Household mobility and housing choices; who moves and why.

News 100 blueBy Staff

November 30th, 2018



People move for a combination of economic and non-economic reasons (i.e. family, employment, housing, education and others). As described in a recent Canada Mortgage and Housing Corporation (CMHC) research report, on household mobility and housing choices, people who move within the same city or town are often motivated by the desire to change tenure or type of housing, improve its quality or size, shorten commuting time, obtain better access to amenities or change neighbourhoods. For those who move to a different city, province, or country, they are usually motivated by economic reasons such as employment or education opportunities.

Community Development Halton produces reports on social issues on a regular basis. Their data is used by the Region and municipal governments when they are developing programs and policies.

CD changes to where by % AAccording to the 2016 Census, over one in ten (11%) Halton residents changed addresses a year ago, slightly below the national average of 13%. They are the movers and total over 61,000 individuals. Although Oakville accounts for over one-third (37%) of the region’s mover population, Milton has the highest percentage (13%) of movers among its total population.

Over 40% of the mover population moved within the same municipality. Burlington has the highest percentage at 48.1%. Over half (52.7%) of the movers in Halton Hills came from other municipalities in Ontario most likely the Greater Toronto and Hamilton Area (GTHA)2 and its surrounding region. Over 14% of those who moved in Oakville came from other countries. They are mostly immigrants.

Movers from other provinces represent the smallest mobility group, less than 4% of the mover population. The national average is about 6%.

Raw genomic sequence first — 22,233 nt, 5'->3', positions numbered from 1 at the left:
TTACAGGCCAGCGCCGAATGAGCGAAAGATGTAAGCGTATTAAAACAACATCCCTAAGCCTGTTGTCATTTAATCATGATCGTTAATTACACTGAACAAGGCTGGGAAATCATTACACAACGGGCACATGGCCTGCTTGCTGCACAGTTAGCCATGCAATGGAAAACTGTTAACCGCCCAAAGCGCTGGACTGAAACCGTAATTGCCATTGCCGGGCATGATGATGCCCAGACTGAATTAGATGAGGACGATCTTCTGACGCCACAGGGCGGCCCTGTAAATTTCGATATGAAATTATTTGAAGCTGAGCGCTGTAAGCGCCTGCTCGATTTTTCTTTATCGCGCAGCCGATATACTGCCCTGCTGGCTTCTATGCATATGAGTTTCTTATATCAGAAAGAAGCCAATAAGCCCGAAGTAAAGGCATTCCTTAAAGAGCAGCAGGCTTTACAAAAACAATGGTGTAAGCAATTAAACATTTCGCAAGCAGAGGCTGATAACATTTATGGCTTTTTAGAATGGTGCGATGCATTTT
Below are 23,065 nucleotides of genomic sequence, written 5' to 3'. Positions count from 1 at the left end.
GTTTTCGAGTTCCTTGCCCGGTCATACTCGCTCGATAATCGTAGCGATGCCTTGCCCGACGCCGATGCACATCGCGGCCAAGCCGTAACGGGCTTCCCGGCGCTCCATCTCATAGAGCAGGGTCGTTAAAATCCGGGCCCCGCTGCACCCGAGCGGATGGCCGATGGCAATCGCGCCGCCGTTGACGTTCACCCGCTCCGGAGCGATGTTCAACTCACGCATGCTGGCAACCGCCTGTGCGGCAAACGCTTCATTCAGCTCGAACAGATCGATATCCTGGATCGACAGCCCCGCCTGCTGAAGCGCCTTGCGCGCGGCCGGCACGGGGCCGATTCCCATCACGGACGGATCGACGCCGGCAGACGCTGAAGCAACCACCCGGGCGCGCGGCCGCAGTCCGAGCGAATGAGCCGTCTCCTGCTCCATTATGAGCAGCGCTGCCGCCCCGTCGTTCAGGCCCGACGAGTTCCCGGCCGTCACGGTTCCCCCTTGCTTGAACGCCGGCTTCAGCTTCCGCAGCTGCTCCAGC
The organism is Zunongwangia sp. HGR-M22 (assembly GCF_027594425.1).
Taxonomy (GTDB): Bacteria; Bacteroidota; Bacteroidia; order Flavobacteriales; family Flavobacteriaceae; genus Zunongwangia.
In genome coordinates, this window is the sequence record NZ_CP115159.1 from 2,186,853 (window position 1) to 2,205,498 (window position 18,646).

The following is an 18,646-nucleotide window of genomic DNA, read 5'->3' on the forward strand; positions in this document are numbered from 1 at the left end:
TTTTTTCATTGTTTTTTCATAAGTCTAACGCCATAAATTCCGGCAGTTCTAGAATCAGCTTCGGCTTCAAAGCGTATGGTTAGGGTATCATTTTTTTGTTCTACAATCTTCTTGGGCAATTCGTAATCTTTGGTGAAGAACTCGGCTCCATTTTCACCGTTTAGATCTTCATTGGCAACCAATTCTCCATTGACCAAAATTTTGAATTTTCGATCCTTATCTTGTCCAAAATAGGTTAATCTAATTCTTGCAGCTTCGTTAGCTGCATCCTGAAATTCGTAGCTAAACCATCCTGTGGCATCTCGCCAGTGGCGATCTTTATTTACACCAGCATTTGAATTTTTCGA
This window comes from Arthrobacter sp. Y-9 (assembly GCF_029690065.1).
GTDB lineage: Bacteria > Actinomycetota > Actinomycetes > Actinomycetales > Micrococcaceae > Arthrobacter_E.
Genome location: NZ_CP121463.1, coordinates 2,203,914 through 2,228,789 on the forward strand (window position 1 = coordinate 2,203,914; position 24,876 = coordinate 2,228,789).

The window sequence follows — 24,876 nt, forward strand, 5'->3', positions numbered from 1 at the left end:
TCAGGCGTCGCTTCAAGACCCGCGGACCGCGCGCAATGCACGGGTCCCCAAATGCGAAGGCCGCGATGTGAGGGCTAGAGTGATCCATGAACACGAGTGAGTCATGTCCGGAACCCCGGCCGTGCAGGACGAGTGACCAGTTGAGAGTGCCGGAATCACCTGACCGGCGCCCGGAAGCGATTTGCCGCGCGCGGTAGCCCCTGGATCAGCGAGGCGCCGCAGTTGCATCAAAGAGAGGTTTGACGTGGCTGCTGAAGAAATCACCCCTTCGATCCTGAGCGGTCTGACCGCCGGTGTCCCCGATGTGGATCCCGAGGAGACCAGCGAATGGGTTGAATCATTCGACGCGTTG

CD movers pie chart AThe CMHC research report has some interesting findings on household mobility and housing choices. The impact of household mobility on housing turnover is greater in the rental market than in the housing market.

Across the nation, movers are more likely, after their move, to be renters than homeowners. Some 60% of movers resided in a rented dwelling after the move while only 40% owned their new housing.

Households moving within the same municipality have a greater impact on housing turnover than households moved in from other city, province or country. Some 7.5% of all households made a move within the same municipality, whereas only 4.7% of households moved from outside the municipality.

Movers have varied preferences for structural type of dwelling. Movers within the same municipality were most likely to move into apartments in low-rise buildings, while movers from other Ontario municipalities had a particularly strong preference for single-detached housing.

Community Lens is prepared by Community Development Halton to disseminate and interpret important community data as it becomes available.

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